Of course, it’s not like the storms are lining up in the eastern Caribbean waiting for midnight so they can start their westward trek. It’s only a date on the calendar, yet June 1 has loomed large in the minds of New Orleanians for nine months now, ever since Katrina sashayed through and left us on our knees.
This week so far has been spent in meetings. Monday was Memorial Day. Tuesday, Freddie Arnold and I had separate meetings with the summer intern with the Baptist Message, our state paper, followed by an all day session with several leaders from our North American Mission Board and the state convention, plotting ways and means of doing evangelism in this hurting city. Wednesday, our pastors and church leaders–some 90 of them–spent the day at Oak Park Baptist Church hearing Bob Vickers and Donna Long explain the processes of writing grant proposals to be submitted to big charitable foundations around the country. The afternoon was primarily given to helping the pastors apply for their share of the $20 million available for churches from the Bush-Clinton-Katrina Fund. Bob and Donna–and their families–are in our city for several of these lengthy seminars. Their organization goes by the dual titles of Artful Askers and National Bridge Alliance.
“You’re only going to get 35 thousand dollars at the most,” they kept telling our leaders, “and that isn’t much.” We had asked them to spend the bulk of their time helping our guys complete the Bush-Clinton applications, which they did, but they kept insisting there is a lot more money, bigger money, out there to help the churches if one knows where to go and how to ask.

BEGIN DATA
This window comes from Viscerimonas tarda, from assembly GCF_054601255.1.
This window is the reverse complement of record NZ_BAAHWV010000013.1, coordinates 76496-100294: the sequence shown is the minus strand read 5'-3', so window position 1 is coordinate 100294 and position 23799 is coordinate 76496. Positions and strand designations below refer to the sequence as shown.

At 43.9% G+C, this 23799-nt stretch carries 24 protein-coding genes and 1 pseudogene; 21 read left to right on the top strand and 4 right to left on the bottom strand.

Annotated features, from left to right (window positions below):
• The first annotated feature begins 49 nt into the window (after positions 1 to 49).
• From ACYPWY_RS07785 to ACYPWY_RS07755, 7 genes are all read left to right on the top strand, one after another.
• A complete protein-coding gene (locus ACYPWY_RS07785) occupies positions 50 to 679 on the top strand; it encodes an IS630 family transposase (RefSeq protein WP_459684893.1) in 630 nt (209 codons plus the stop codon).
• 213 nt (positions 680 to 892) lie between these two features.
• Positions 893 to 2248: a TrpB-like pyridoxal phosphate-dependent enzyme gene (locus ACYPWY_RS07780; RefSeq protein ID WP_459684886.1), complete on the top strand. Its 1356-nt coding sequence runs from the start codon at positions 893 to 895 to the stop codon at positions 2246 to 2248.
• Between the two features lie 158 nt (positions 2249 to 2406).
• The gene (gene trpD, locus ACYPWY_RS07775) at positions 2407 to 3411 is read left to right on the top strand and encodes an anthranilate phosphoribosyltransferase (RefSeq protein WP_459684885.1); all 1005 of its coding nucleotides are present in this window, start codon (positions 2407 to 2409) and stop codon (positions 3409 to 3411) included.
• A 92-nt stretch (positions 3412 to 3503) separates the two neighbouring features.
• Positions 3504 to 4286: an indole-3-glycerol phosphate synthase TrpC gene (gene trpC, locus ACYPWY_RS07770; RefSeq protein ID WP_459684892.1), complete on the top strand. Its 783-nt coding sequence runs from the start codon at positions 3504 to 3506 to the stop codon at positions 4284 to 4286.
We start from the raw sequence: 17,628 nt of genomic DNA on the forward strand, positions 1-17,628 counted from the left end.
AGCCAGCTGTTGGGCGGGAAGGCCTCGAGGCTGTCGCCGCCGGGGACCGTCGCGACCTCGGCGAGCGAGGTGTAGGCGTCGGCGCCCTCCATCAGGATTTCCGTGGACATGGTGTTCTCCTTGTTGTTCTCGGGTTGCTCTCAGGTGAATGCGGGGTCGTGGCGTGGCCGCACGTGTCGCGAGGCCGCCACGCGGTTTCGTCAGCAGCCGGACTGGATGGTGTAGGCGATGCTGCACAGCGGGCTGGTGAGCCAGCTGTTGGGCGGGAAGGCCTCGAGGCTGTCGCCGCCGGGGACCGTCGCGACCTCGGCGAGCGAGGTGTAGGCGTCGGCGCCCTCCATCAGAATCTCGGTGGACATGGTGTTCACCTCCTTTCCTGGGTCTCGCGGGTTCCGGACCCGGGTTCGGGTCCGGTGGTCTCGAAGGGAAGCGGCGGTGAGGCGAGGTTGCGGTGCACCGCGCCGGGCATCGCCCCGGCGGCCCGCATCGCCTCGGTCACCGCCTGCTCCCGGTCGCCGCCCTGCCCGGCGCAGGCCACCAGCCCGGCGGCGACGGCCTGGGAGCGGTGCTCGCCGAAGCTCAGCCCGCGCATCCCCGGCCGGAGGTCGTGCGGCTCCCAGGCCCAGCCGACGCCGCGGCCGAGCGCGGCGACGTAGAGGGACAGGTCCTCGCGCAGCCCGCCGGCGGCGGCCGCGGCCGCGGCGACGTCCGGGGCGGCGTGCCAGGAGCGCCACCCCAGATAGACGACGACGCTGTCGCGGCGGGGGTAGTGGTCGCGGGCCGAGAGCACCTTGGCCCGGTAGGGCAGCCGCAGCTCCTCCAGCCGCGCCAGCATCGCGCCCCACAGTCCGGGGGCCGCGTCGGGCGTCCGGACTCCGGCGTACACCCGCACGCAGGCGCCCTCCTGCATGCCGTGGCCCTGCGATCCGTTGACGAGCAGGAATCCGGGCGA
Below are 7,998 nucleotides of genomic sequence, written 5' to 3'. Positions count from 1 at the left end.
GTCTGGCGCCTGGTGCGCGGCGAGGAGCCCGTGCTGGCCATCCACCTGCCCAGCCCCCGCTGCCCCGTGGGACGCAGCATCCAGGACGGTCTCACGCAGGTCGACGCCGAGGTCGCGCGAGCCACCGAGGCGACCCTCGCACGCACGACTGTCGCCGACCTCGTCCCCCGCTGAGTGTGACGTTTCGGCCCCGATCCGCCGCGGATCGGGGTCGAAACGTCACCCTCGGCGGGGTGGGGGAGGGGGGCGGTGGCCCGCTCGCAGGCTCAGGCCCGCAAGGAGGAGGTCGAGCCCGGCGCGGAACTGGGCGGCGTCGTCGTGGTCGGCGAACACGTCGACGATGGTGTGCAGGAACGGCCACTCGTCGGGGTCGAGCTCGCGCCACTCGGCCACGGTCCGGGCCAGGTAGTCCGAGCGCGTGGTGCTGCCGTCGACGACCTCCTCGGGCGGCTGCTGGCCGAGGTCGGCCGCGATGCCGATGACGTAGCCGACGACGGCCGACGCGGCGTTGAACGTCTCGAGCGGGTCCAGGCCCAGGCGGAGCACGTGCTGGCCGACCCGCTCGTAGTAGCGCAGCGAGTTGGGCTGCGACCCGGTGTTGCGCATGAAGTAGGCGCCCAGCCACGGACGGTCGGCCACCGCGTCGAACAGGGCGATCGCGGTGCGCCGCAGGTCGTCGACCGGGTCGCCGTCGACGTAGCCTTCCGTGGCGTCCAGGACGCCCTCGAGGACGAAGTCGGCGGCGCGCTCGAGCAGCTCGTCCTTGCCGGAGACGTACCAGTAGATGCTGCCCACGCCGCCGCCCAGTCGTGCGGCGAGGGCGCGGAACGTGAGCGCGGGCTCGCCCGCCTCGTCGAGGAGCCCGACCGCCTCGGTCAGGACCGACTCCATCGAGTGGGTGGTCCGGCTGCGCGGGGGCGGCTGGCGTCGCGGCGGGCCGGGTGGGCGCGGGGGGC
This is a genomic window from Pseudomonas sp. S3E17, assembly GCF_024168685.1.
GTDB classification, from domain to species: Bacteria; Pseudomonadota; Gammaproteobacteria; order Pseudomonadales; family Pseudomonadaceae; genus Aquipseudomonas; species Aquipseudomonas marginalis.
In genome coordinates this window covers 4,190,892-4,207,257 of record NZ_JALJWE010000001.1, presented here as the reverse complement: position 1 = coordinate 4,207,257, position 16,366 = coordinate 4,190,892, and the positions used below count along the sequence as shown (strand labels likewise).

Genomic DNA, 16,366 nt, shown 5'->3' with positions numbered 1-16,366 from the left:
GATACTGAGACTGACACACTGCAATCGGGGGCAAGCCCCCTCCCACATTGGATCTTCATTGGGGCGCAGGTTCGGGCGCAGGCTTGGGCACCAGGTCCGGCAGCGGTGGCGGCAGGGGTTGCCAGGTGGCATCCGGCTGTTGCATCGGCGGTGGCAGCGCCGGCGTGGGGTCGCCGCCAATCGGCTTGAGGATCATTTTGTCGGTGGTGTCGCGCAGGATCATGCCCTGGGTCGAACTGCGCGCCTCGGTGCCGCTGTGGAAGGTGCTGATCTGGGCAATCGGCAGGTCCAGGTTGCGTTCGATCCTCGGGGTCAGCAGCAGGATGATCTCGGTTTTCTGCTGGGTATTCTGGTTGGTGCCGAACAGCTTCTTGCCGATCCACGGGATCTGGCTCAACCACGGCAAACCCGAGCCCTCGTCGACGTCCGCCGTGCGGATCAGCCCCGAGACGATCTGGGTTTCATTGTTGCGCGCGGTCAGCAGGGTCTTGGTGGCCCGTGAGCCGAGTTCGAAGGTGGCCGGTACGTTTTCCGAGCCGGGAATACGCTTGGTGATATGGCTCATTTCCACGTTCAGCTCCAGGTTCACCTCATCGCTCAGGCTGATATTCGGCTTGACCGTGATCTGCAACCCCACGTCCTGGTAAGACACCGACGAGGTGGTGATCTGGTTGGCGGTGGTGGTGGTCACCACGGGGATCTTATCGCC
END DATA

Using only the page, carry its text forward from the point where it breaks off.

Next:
I did not sense a lot of enthusiasm in our pastors about applying with other charitable foundations for grants to fund their programs, but if two or three churches benefit, it will have been worth the effort and investment. We were the guests of the Louisiana Baptist Convention today. And of the wonderful people of Oak Park Baptist Church, as usual. Running the sanctuary air conditioning the entire day is not cheap, and today was a hot one. In fact, when I was driving across the river shortly after 9 am, the thermometer was almost hitting 90. And it’s only May. A good group of volunteers at Oak Park turns out every Wednesday to prepare and serve lunch for our pastors and other leaders. At the same time, a church group from outside our area had arrived this week to do work at Oak Park. They’re staying in the bunk beds the church has built on the third floor of their ed building just for this purpose.
The front page of Wednesday’s Times-Picayune shows an exciting concept that is being presented to the city, a plan to revamp much of the heart of the business district. People who have attended events at the Superdome know how the Hyatt Hotel is connected to the dome by a short walkway, and the hotel is part of an upscale shopping facility known as the New Orleans Centre. Neither the hotel nor the shopping center have reopened since Katrina, and today we found out why.
The governor, the mayor, and other leaders flanked Laurence Geller, CEO of Strategic Hotels, owner of the local Hyatt, in the announcement. The plan is to demolish the present Supreme Court and Louisiana state office buildings, also City Hall, the Civil Court, and the New Orleans Centre, as well as various other structures. In their place would rise a $715 million, 20-acre project with modern buildings to house the displaced government entities, with a large “jazz park” in the center of the expanse.
Mayor Nagin now says that Geller approached him not more than two weeks after the hurricane with the idea of creating this kind of revitalized district. “I said, ‘Go ahead.'” Nagin adds, “Guess what? They’re doing it.”